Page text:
Keystone Behavioral Pediatrics will open a new Right from the Start Clinic beginning Aug. 2. The clinic is offering community infants and toddlers from birth to age 5 free comprehensive screenings to help parents identify as early as possible any physical or developmental issues that children may have. Study after study has shown that the earlier a delay is recognized and intervention is begun, the better chance a child has to substantially improve. Developmental screening is one of the best things you can do to ensure a child’s success in school and life.
Parents are invited to contact Keystone for a login code to complete a FREE online screening tool, part of the Ages and Stages Assessment and Toolkit. The screening involves answering a series of simple questions regarding their kid’s abilities (for example, “Does your child climb on an object such as a chair to reach something he wants?” or “When your child wants something does she tell you by pointing to it?”).
Parents’ answers to the screening go directly to Keystone for therapists to identify any possible concerns. Then, parents are scheduled to bring their child in for a 1-hour session that includes free screenings by a licensed child psychologist, pediatric occupational therapist, pediatric speech/language therapist and pediatrician trained in developmental growth. Each of these four disciplines will give parents a “report card” with green, yellow or red light results. A green light means that the child is on track with peers, yellow means that there are slight indications of a developmental or behavioral delay compared to peers that parents will be advised to watch closely, and red means that a definite delay has been identified and should be addressed by professional therapy immediately so that the child is prepared for elementary school.
For children who receive a green light, the screening reassures their parents. Parents of a child who receives a red light report will be given recommendations of next steps that they may want to take on how to get the intervention services they need. All parents who participate will have access to a number of free resources about developmental stages to anticipate and ways to help their child.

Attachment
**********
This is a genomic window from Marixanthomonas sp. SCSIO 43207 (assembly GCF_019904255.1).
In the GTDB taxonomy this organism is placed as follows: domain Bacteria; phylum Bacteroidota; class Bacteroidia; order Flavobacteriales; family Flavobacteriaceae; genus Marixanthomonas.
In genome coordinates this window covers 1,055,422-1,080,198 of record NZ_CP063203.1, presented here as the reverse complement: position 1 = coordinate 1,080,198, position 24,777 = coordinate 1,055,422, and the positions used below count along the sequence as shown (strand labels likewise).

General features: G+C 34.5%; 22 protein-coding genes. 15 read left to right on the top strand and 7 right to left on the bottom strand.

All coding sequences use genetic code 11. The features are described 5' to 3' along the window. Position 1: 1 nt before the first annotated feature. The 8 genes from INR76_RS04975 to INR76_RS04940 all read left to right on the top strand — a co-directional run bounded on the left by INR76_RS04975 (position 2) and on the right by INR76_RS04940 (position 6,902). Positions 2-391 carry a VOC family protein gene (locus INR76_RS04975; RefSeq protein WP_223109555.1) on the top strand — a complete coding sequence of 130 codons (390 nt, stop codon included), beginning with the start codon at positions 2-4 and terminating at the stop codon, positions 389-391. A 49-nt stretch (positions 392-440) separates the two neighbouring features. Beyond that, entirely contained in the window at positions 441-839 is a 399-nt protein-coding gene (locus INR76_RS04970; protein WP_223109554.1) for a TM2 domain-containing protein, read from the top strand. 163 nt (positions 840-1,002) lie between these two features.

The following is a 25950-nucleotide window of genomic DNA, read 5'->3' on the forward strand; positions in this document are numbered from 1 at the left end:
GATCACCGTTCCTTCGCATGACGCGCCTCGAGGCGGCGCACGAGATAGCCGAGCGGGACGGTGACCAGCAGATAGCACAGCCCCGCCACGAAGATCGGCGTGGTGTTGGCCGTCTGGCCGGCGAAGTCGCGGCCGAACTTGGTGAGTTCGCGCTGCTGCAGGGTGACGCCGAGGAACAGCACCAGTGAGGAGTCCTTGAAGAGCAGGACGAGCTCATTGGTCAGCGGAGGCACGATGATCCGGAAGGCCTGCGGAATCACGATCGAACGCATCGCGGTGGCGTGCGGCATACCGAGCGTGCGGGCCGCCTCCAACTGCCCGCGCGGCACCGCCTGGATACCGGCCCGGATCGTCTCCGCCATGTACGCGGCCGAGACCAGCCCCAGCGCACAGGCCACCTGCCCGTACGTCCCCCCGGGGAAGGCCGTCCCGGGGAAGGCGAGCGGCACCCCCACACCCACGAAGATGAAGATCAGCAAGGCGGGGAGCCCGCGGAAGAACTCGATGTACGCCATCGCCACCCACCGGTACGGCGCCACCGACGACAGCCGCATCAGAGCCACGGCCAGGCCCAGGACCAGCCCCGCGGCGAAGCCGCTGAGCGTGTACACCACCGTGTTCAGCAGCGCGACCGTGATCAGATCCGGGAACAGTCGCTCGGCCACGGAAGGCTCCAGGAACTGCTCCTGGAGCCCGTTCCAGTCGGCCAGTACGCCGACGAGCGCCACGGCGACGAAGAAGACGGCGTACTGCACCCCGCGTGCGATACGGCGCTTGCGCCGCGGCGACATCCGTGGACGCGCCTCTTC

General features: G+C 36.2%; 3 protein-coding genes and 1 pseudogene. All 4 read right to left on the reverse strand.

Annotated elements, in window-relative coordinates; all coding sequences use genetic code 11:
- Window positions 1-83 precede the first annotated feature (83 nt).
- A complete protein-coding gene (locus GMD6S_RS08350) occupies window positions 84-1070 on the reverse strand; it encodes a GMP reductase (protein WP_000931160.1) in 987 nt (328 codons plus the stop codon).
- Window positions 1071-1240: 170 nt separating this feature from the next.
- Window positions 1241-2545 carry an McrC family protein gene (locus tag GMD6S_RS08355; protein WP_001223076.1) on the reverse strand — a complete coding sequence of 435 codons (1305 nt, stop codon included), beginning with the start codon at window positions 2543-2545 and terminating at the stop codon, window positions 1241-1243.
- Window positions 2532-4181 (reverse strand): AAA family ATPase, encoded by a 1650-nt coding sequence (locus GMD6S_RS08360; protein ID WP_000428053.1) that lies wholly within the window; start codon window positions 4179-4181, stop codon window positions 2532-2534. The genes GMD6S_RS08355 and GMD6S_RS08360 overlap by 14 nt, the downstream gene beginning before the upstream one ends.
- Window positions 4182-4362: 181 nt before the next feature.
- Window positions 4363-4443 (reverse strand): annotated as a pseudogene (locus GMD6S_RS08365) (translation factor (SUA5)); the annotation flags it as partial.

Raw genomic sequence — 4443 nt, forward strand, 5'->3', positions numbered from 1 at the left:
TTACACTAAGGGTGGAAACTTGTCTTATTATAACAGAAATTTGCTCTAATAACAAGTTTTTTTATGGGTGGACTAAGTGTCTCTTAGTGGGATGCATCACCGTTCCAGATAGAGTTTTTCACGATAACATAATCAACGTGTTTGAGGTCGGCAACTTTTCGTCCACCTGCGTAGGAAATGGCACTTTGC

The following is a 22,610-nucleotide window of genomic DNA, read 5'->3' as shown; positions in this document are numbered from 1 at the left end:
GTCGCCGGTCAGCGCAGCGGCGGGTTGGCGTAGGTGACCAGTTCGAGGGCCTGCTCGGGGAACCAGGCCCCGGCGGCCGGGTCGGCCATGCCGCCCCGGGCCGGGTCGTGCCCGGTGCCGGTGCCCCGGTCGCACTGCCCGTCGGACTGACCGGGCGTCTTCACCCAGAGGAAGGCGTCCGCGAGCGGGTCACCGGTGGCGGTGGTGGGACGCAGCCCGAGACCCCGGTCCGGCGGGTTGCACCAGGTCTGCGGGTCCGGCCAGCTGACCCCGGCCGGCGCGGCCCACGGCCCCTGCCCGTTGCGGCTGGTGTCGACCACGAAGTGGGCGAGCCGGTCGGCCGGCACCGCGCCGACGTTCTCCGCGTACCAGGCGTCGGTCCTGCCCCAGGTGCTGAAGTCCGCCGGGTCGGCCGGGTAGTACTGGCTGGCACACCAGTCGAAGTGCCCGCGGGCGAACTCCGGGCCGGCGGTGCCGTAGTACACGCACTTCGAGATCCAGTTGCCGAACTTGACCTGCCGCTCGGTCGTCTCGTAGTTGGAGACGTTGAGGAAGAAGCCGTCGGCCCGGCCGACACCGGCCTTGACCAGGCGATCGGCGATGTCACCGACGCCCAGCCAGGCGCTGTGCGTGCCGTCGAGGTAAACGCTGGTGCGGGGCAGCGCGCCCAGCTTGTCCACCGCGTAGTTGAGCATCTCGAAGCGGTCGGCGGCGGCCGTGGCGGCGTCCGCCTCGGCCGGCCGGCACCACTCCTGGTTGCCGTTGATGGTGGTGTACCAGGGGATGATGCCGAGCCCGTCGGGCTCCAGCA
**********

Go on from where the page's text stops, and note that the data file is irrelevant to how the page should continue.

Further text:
To further encourage parents to get their infant a developmental check-up as early as possible, Keystone is offering FREE on-site first birthday screenings (by appointment on Tuesdays beginning Aug. 2, 2016). These screenings look for physical, developmental and behavioral delays, beyond what pediatricians typically monitor at a child’s 1-year well visit. Local pediatric health providers and daycare providers may contact 904.619.6071 or email@example.com to request free Happy First Birthday postcards to give to their parents with 1-year-old children.
Parents of children from birth to age 5 should call Keystone Behavioral Pediatrics, 904.619.6071, to receive a log-in code to complete the Ages & Stages Questionnaire, which will be accessed on Keystone’s website, www.keystonebehavioral.com.
Keystone Behavioral Pediatrics offers integrated healthcare by a team of highly educated child psychologists, behavior therapists, occupational therapists, speech/language therapists, feeding therapists and a medical director who lead the 120-person staff in collaborating to bring the best resources for addressing behavioral, developmental and physical issues in children. It offers one stop services to parents plus collaboration is the most effective way to address interactive issues that children often have. The organization is led by Katie Falwell, Ph.D. and a Florida licensed psychologist who specializes in child development.
The American Academy of Pediatrics (AAP) recommends that all infants and young children be screened for delays as a regular part of their ongoing health care. Research shows that addressing these issues in children before they start elementary school can produce significant gains in language and mental abilities, improve their social communication and correct any physical delays or impairments before they become disabling. Because these issues are subtle in young children, most children who would benefit from early intervention are not identified until after they start school.
As the National Academy of Sciences stated in From Neurons to Neighborhoods, “Compensating for missed opportunities, such as the failure to detect early difficulties or the lack of exposure to environments rich in language, often requires extensive intervention, if not heroic efforts, later in life.”
Developmental delays, learning disorders and behavioral and social-emotional problems are estimated to affect 1 in every 6 children, yet only 20-30 percent of these children are identified as needing help before school begins. Identifying these issues prior to children starting kindergarten has huge academic, social and economic benefits. Studies have proven that children who receive early treatment for developmental delays are more likely to graduate from high school, hold jobs, live independently and avoid teen pregnancy, delinquency and violent crime which results in saving to society of about $30,000 to $100,000 per child. Plus, getting help with these issues as early in a child’s life as possible improves quality of life and reduces stress for the whole family.